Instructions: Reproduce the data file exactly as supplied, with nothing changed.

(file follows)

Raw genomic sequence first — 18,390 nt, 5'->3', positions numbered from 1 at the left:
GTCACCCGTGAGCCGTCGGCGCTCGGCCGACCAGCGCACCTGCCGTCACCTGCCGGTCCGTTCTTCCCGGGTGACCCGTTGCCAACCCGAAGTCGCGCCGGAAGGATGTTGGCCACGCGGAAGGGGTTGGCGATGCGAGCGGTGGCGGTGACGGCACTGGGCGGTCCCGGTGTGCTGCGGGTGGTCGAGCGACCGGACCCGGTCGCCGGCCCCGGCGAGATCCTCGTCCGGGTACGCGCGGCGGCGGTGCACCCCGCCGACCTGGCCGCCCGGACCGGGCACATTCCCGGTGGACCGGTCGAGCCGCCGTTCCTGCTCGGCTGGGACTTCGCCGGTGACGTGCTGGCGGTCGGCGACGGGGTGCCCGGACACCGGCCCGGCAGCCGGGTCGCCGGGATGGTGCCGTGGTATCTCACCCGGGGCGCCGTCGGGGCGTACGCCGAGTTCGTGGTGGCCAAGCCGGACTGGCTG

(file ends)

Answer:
Raw genomic sequence first — 18,390 nt, 5'->3', positions numbered from 1 at the left:
GTCACCCGTGAGCCGTCGGCGCTCGGCCGACCAGCGCACCTGCCGTCACCTGCCGGTCCGTTCTTCCCGGGTGACCCGTTGCCAACCCGAAGTCGCGCCGGAAGGATGTTGGCCACGCGGAAGGGGTTGGCGATGCGAGCGGTGGCGGTGACGGCACTGGGCGGTCCCGGTGTGCTGCGGGTGGTCGAGCGACCGGACCCGGTCGCCGGCCCCGGCGAGATCCTCGTCCGGGTACGCGCGGCGGCGGTGCACCCCGCCGACCTGGCCGCCCGGACCGGGCACATTCCCGGTGGACCGGTCGAGCCGCCGTTCCTGCTCGGCTGGGACTTCGCCGGTGACGTGCTGGCGGTCGGCGACGGGGTGCCCGGACACCGGCCCGGCAGCCGGGTCGCCGGGATGGTGCCGTGGTATCTCACCCGGGGCGCCGTCGGGGCGTACGCCGAGTTCGTGGTGGCCAAGCCGGACTGGCTG